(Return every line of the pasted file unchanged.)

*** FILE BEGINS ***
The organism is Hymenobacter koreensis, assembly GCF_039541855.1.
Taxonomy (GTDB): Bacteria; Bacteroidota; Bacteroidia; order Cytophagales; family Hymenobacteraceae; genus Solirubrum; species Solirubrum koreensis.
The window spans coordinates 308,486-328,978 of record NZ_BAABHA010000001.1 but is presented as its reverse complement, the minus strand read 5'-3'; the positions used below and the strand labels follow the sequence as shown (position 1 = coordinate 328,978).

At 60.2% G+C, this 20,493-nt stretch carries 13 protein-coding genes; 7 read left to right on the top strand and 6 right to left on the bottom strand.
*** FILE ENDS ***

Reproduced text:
The organism is Hymenobacter koreensis, assembly GCF_039541855.1.
Taxonomy (GTDB): Bacteria; Bacteroidota; Bacteroidia; order Cytophagales; family Hymenobacteraceae; genus Solirubrum; species Solirubrum koreensis.
The window spans coordinates 308,486-328,978 of record NZ_BAABHA010000001.1 but is presented as its reverse complement, the minus strand read 5'-3'; the positions used below and the strand labels follow the sequence as shown (position 1 = coordinate 328,978).

At 60.2% G+C, this 20,493-nt stretch carries 13 protein-coding genes; 7 read left to right on the top strand and 6 right to left on the bottom strand.